Understanding The Need to Face Your Addiction

    As you cope with finding sobriety, you may wonder why you must face addiction when others do not. Science cannot predict who may become addicted, but it can cite the risks that influence it. Not surprisingly, the chance of becoming addicted goes up as risk factors increase.

    Age

    While drug use can lead to addiction, the earlier you start using makes it more likely. Women and others who used drugs as teenagers have a higher risk of becoming addicted.

    Environment

    As you may imagine, the influences on your life include family and friends as well as how much money you have and your lifestyle. Some factors that influence your likelihood of drug addiction can include a wide range of forces. Exposure to drugs at an early age, physical or sexual abuse, peer pressure, and stress can contribute to your chance of becoming addicted. With the combination of spirituality and addiction, you have access to sobriety.

    Genes and Gender

    It may not seem fair that about half of your risk of addiction comes from the genes that defined you at birth. Women may become addicted to using smaller amounts of some drugs for a shorter time than men. Greater effects of drug use on the heart also seem to occur among women.

    Fighting Against Addiction

    When your life seems to follow a path that no longer pleases you, some options may help you choose to combine spirituality and addiction. Different treatments for specific drugs can help you stay in recovery and achieve sobriety.

    Alcohol

    As the world’s most common substance use disorder, alcohol misuse affects all ages, genders, races and income groups.

    Benzodiazepines

    Doctors frequently prescribe these commonly used sedatives for women, and the total scripts for it add up to 65% of people who use them.

    Cocaine

    Recovery from the use of this highly addictive stimulant may require attending cocaine addiction rehab.

    Fentanyl

    With about 100 times more potency than morphine, this opioid’s withdrawal symptoms can make patients choose to leave recovery. Detox proves difficult for women, and relapse and cravings make it a higher risk than for men.

    Heroin

    The fatty tissue in women’s bodies makes a dose of heroin have more impact than on men. With its higher concentrations over long periods, it can inflict permanent damage to the brain.

    Marijuana

    While ignoring the symptoms of addiction may seem the best way to go, marijuana can produce serious long-term effects. Users can have heart problems, respiratory infections, loss of memory function, and risk of car crashes.

    Meth

    Easy access makes the drug one of the most dangerous. While the reward never makes the risk worth it, it may prevent some users from ever feeling pleasure without it.

    Sleeping Pills

    Dependence on Ambien or other sleep aids can occur within as little as seven days. Still, withdrawal symptoms can last for weeks and require medical detox. Addiction depends on dose size, age, and gender along with how long a user took the pills.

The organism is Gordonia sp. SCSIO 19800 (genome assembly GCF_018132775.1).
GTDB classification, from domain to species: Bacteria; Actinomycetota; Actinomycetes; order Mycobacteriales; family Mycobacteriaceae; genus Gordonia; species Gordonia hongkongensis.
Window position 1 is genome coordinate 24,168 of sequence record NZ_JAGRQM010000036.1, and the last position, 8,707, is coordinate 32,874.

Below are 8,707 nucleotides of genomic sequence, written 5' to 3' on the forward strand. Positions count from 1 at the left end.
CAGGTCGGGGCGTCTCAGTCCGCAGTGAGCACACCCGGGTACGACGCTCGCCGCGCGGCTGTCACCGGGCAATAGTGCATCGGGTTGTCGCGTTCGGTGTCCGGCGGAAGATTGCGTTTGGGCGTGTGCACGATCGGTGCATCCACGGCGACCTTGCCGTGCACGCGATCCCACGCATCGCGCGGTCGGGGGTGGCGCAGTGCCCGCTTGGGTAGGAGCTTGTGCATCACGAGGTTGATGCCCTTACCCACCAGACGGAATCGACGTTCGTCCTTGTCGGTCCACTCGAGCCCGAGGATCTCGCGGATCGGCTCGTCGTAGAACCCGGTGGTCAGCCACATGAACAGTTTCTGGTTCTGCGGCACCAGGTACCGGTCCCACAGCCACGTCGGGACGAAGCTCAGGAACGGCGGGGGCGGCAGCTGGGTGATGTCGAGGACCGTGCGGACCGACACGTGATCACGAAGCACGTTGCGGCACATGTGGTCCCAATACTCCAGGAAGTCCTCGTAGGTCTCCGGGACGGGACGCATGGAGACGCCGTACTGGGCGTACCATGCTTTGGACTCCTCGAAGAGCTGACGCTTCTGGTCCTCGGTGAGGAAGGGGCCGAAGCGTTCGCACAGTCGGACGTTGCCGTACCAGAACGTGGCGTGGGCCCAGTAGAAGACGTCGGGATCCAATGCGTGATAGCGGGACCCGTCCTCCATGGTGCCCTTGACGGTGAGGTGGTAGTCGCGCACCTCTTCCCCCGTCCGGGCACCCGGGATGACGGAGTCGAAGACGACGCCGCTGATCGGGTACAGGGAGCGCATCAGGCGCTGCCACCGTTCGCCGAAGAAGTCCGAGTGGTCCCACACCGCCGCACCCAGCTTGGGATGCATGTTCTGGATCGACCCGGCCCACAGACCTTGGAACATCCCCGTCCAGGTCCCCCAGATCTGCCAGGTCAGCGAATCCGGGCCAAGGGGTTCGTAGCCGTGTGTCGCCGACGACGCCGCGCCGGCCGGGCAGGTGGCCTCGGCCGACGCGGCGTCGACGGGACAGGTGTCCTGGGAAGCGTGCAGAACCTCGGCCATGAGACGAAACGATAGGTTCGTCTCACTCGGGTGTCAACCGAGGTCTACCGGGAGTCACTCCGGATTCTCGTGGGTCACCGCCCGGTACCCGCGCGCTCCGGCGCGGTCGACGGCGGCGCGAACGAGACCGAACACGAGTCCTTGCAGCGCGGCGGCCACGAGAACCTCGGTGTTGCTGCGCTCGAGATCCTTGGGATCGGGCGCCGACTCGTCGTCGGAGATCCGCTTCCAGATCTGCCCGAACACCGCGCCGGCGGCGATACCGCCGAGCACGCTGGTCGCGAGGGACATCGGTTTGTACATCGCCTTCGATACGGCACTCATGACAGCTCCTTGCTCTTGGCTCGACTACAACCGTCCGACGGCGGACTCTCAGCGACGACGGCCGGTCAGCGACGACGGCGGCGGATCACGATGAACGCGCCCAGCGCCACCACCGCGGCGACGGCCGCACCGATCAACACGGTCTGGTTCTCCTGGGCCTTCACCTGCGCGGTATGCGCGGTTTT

Inhalants

    Common household chemicals can produce a high, but they can have effects that alter the mind.

    Find Hope for Recovery with New Directions for Women

    At New Directions for Women, we blend spirituality and addiction to provide patients with “love, kindness, and compassion in all things.” With more than 40 years of supportive care for all women who need treatment, we know what works. 

    Only a few programs in the United States understand the need to serve women in all stages of life. Moreover, our unique approach treats the mind, body, and soul. We invite pregnant women and mothers with young children as well as women of all ages to contact us. Our programs cover the complete range of care from detox to outpatient services in a safe and serene sanctuary.

    Clinically Reviewed By:

    Heather Black-Coyne, LMFT, CADC II, Chief Clinical Officer

    Heather Black-Coyne, LMFT, CADC II, Chief Clinical Officer

    Heather most recently served as the Clinical Director of a gender-specific treatment center in Huntington Beach. She is trained in both Dialectical Behavior Therapy (DBT) and Eye Movement Desensitization and Reprocessing (EMDR), which serve the needs of our patients, many of whom have experienced both complex trauma and substance use disorder.

    Medically Reviewed By:

    Dr. Alejandro Alva, M.D., Consulting Medical Director

    Dr. Alejandro Alva, M.D., Consulting Medical Director

    Alejandro Alva, MD, has a focus on substance abuse and chemical dependency treatment and general psychiatric disorders. Dr. Alva earned his bachelor’s degree from California State University, Fullerton, and completed medical school at Universidad Autónoma de Guadalajara School of Medicine in Mexico. He then returned to California, where he completed his psychiatric residency at the University of California, Irvine.